Uneasy lie the heads.
No, there’s no typo in the title. Of course, what Henry IV says in Part II, Act III, Scene I, Line 33 – when complaining that the solace of restful sleep does not come easy to those in power – is “Uneasy lies the head that wears a crown”.
Shakespeare speaks of one head, the king’s, hence the third person singular. Weary and wary (who wouldn’t be when beset by rebellion?), Harry’s crown weighs heavily upon his royal skull.
No typo then, the use of the plural is expressly intended. I speak of all heads that wear a crown. Let’s start with the Prime Minister and kap. (Aside: The Nationalist Party prefers to use this Italianate term, from capo from the Latin caput, head, as opposed to Labour’s unapologetically semitic mexxej. Much in the same way as they prefer Nazzjonijet Uniti to Labour’s Ġnus Magħquda…a hint of the PN’s unease with ethnic identity?)
But back to business. The June 6 results can’t possibly fail to be a pain in the neck for the honourable gentleman, in whichever of his two institutional positions of responsibility. This holds for anyone who is anyone in the governing party. In fact, I would go as far as saying that this is true for anyone with a modicum of brain who identifies her/himself with the PN.
For the June 6 results are not merely symptoms of a passing malaise but they indicate deep subterranean changes. They confirmed what we had been suspecting for a while, namely, that a growing number of voters no longer recognise themselves in the either/or fundamentalism that has ruled this country for far too long.
You may consider yourself a Nationalist and yet not accept all of the PN’s views as sacred dogma. Likewise, if you feel at home with the Labour Party. More and more citizens that feel they belong to one of the two major parties are ready to disagree with particular policies and statements enunciated by the respective office holders and elected representatives.
But what happens, you will ask, if I am “blue” and discover that I disagree fundamentally with what “blue” stands for? The easy answer is that in this case you are not really “blue” and that, for the sake of moral consistency, you ought to come out in the open about it. The less easy answer is another important question: “What does it mean to be really blue (or really red) after all?”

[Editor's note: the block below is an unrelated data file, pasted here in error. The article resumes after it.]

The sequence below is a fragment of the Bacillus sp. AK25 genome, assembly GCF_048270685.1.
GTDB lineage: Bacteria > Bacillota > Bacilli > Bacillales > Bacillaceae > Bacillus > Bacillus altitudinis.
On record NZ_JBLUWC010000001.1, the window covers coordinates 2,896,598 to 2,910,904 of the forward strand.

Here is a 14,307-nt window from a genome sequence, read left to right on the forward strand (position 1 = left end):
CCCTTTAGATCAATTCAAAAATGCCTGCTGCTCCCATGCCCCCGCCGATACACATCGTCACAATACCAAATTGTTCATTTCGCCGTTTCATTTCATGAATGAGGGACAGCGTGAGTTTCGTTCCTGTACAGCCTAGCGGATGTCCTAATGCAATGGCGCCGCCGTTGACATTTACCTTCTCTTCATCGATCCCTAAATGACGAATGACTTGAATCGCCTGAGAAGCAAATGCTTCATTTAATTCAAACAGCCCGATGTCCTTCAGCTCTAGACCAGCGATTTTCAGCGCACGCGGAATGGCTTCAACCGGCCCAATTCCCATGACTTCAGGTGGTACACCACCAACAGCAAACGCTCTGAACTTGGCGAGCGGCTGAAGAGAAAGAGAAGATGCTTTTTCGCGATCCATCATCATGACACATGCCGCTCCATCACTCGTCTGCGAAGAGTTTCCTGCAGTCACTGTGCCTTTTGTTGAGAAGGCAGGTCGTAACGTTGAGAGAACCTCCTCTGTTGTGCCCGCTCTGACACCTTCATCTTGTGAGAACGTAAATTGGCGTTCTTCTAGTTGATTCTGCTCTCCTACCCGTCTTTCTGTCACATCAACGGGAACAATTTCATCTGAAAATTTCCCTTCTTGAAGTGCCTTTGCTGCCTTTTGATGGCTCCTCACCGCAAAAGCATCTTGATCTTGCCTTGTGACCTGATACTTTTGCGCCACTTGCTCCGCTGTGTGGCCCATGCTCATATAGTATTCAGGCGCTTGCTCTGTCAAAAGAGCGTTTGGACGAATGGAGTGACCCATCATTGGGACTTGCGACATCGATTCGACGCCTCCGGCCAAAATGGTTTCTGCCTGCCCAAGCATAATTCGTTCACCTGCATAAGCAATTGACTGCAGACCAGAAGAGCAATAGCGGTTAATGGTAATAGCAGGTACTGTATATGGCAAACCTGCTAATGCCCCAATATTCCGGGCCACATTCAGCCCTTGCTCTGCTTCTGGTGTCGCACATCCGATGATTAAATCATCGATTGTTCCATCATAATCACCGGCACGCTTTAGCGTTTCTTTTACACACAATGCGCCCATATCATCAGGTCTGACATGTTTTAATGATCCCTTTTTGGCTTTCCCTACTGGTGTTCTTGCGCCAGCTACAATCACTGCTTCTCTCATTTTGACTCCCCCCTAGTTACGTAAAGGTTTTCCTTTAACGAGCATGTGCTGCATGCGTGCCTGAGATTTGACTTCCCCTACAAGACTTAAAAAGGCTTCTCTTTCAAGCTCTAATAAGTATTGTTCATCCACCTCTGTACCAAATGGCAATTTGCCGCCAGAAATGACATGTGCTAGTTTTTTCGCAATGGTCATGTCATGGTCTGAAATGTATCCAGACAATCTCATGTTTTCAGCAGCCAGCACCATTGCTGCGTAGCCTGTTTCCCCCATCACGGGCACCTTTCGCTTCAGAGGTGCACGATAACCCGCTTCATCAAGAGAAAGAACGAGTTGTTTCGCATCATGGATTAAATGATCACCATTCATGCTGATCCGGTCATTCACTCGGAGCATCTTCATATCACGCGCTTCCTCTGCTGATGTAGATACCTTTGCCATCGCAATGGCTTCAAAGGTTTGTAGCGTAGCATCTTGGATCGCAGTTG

In my view, a growing number of voters on both sides will increasingly tend to vote, not for “their” party, but for the party that addresses their concerns with greater credibility. This growing category of voters will also increasingly tend to vote for the party that is less fundamentalist in terms of the requirement that members and supporters should adhere to its articles of faith.
For example, a kap who believes that declared gays ought not candidate themselves for Parliament is thereby imposing his prejudices on his party’s members and supporters. Such a kap will tend to become unelectable and a political liability. This is true of any policy based on the moral convictions, tenets of faith or mere prejudices of only a part of the electorate. It is true of any other issue of the same nature, from divorce to cremation. I suggested that we begin by considering the implications of these seismic changes on Lawrence Gonzi because I think that, of the two leaders, he is the less likely to successfully adapt to the emerging political landscape. He belongs to a cultural world that may once have been solid but has now largely melted into air.
If this is the case, then the PN needs to draw the consequences and to reinvent itself. If it is doesn’t, peggio per loro.
What about the PL? Well, Joseph Muscat has so far shown that he has a feel for the changing electorate that is not simply beyond Dr Gonzi’s will but also beyond his comprehension.
This is not a moral issue but a cultural one. I am convinced that Dr Gonzi is a good man but that is not the point. The point is that today’s world requires a correspondingly contemporary world view that he does not have. It is not a question of age. I know far too many persons – on both sides – who are younger than Dr Muscat but even more intellectually out of touch with the world than Dr Gonzi himself. It is a question of culture.
Am I suggesting that a party’s survival depends on promising whatever quantitatively significant market segments signal that they want, according to market surveys? No. Such a party would not “hold together” and would be swept aside by the electorate itself. Dr Muscat is a case in point. He is both the product of ongoing deep changes in our political culture and a conscious agent of this change.
An easy task? Far from it. Uneasy lie all heads that wear a crown, including that of Opposition Leader. You can’t sleep as you sail uncharted waters.
You can access the original article in Dr Vella column in the Times of Malta of June 22nd at http://www.timesofmalta.com/articles/view/20090622/opinion/uneasy-lie-the-heads